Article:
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charles wright and the watts 103rd street rhythm band

charles wright and the watts 103rd street rhythm band

b. Charles Wright, 1940, Clarksdale, Mississippi, U.S.A.

Originally an instrumental group known as the Soul Runners, the original line up consisted of:

Bernard Blackman (guitar)

Raymond Jackson (trombone)

John Rayford (b.1943, tenor saxophone)

Melvin Dunlap (bass)

Al McKay (guitar)


James Gadson (drums)

Charles Wright is a singer, pianist, guitarist, and leader of the eight-member band.

The group were from Watts area in Los Angeles.

As the Soul Runners, they released 'Grits and Cornbread' in 1967 for the Keymen Imprint.

That album reached the U.S. R & B Top 30.

The 'Watts 103rd Street Rhythm Band' album contained the popular 'Spreadin' Honey' and was produced by the late Fred Smith (b. Fred Sledge Smith, 18th May 1933, Los Angeles, California, U.S.A., d. 29th July 2005, Los Angeles, California, U.S.A.).

Fred wrote 'Harlem Shuffle' for Bob & Earl.

Fred owned the Keymen imprint and passed away on the 30th of July 2005, following a heart attack.

Fred Smith fred smith

The American comedian, Bill Cosby, assisted the group with performances at his own gigs.

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Relocating to the Warners imprint in 1968, the group scored with the songs 'Do Your Thing' and 'Till You Get Enough' both of which were Top 20 R & B hits and saw the arrival of Charles Wright.

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The following year saw the groups biggest hit in the form of 'Express Yourself'.

'Your Love (Means Everything Thing To Me)' followed in 1971 which reached the soul Top 10 and became the groups final hit, peaking at number nine R & B and number 12 pop.

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The group continued recording for Dunhill in 1973 before disbanding.

The drummer James Gadson and the guitarist Al McKay (who later joined Earth, Wind & Fire) were among the members of the Watts 103rd Street Rhythm Band.

Charles Wright later left the group for a solo career.

Watts 103rd Street Rhythm Band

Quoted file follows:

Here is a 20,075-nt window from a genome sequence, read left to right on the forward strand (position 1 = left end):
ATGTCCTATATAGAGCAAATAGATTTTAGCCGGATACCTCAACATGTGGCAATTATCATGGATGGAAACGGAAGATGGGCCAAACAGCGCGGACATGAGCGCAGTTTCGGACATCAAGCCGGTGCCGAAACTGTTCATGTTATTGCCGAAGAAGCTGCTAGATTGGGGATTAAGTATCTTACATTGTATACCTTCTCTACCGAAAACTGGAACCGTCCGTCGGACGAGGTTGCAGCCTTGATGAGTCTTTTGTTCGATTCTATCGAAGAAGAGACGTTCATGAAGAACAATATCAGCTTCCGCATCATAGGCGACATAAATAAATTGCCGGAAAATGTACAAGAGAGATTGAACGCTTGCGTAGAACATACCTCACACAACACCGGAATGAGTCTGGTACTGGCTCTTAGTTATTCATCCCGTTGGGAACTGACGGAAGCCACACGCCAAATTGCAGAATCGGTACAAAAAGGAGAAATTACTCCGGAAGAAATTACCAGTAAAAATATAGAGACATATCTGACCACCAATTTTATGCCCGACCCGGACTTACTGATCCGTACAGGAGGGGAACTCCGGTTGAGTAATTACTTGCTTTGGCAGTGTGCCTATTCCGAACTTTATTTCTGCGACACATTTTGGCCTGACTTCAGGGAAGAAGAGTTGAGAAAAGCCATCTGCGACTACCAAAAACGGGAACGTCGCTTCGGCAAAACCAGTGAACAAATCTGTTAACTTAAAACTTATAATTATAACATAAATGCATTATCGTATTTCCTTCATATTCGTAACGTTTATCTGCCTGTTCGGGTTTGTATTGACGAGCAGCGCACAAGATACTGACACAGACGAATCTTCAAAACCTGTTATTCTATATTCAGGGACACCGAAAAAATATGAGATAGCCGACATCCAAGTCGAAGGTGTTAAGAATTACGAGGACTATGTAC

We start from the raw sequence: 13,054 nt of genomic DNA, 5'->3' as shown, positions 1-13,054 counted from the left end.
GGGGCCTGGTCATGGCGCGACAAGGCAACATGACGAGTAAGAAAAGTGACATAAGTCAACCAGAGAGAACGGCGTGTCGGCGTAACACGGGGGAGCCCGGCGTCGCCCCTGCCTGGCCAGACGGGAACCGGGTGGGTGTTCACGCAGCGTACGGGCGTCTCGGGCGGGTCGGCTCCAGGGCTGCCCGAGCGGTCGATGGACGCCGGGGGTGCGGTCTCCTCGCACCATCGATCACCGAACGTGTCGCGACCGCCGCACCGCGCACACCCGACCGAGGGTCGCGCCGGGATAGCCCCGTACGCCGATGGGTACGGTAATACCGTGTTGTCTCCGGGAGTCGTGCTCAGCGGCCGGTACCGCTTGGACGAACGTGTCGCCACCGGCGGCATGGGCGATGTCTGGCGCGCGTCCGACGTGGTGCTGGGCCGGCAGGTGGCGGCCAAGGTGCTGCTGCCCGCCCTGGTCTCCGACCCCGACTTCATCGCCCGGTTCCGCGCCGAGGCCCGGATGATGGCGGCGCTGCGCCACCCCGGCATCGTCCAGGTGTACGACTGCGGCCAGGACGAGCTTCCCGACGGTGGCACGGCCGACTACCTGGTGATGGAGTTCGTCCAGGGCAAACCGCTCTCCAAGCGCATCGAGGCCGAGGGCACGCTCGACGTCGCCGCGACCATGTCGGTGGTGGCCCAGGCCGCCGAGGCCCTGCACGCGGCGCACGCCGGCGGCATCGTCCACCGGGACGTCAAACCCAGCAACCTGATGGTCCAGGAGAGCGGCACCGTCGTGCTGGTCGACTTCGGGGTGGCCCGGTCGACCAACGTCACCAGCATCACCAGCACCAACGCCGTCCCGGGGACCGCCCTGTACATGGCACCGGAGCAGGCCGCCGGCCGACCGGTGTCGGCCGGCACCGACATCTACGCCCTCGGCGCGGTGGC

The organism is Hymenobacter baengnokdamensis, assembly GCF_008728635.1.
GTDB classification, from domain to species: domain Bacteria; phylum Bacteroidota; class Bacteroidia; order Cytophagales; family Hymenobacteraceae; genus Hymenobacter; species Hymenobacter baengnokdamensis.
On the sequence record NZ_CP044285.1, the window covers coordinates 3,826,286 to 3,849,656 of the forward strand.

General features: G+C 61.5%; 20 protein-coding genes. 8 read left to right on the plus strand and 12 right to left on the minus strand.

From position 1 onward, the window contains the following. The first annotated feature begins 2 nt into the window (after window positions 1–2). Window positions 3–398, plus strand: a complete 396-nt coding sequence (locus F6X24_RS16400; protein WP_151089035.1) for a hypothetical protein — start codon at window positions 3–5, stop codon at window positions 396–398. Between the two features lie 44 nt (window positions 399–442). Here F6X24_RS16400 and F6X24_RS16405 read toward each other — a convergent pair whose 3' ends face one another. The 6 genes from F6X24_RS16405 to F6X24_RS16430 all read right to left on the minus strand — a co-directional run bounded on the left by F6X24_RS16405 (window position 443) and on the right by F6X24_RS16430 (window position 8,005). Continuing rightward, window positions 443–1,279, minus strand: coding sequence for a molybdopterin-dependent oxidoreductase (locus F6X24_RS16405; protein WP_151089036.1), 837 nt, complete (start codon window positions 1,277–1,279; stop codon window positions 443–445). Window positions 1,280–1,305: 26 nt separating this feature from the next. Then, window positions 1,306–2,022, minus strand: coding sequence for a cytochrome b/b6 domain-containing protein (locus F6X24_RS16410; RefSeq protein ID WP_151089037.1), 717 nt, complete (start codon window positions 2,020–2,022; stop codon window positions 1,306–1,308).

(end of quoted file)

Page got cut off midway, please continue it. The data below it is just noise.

By Phil Brown

Charles Wright my love affair with doo wop

Possessing one of the most distinctive voices in modern music history, renowned composer and multi-instrumentalist Charles Wright’s moniker on the international music landscape is as deep as the Grand Canyon and is a true barometer for timeless music for future generations.

From a precocious youngster growing up in rural Mississippi to an avant-garde recording artist, Charles Wright’s contribution to funk, R&B, and pop is incalculable. The sheer intensity of his soul and peerless vocal timbre are expressed through his classics and on his latest 14-track release My Love Affair With Doo-Wop, a throwback to his doo-wop group The Galahads.

It would take a city library to list all of Charles’ compositions, and his affection for doo-wop is no secret. The first track on this bountiful disc, “Be Fair,” is pure ear-candy; and “You Cheated,” a monster hit for The Shields back in the day, will glaze you with nostalgia; “Good Night My Love,” first recorded by Charles’ mentor, Jessie Belvin, is one of the finest love-songs ever recorded and is resurrected on this disc with a superlative arrangement.

Charles’ career began when he left his A&R post at Delphi Records and started the band Charles Wright and the Wright Sounds. The group then exploded onto the LA nightclub scene with a unique sound that grabbed the attention of industry movers-and-shakers.
Charles’ innovative virtuosity on guitar was constantly showcased in LA recording studios. He quickly became one of LA’s most sought after session musicians, backing up the likes of Bill Cosby. This association led to the band’s 1967 deal with Warner Bros. Records as The Watts 103rd Street Rhythm Band. The band became the label’s first successful R&B group.

Jessie Belvin, a songwriter and superb singer who set the tone for many aspiring LA artists, greatly influenced Charles’ illustrious career. Belvin mentored the fledgling artist and supplied him with tools for success, and Charles listened like an honor student.
Charles’ music has touched a chord with nearly everyone: Companies such as Chrysler, Nike, Hanes, and Burger King use “Express Yourself” to advertise their products. And TV, radio, film, and sports franchises borrow “Express Yourself” to promote their many events. Television shows like I Hate Chris and American Idol Rewind have anxiously showcased the tune to millions.

Charles’ latest CD on A Million $ Worth of Memories Records label, My Love Affair With Doo-Wop, is a musical smorgasbord of new and classic numbers and a few surprises. Charles Wright’s mark on music history and the rich legacy that he established is one that is time-tested and is one that will flourish indefinitely.

My Love Affair with Doo-Wop may be purchased at or For media interviews with Charles Wright, contact Phil Brown at or (817) 681-6068.

Real Player


Cornbread & Grits (Keymen Records 1967)

The Watts 103rd Street Rhythm Band (Warner Bros Records 1968)

Together (Warner Bros Records 1968)

In the Jungle, Babe (Warner Bros Records 1969)

Express Yourself (Warner Bros Records 1970)

You're So Beautiful (Warner Bros Records 1971)

Rhythm and Poetry (Warner Bros Records 1972)

Doin' What Comes Naturally (Dunhill Records 1973)

Ninety Day Cycle People (Dunhill Records 1974)

Lil' Encouragement (ABC Records 1975)

The Time Is Wright (CWT Records 2000)

My Love Affair With Doo-Wop (A Million $ Worth of Memories Records 2009)

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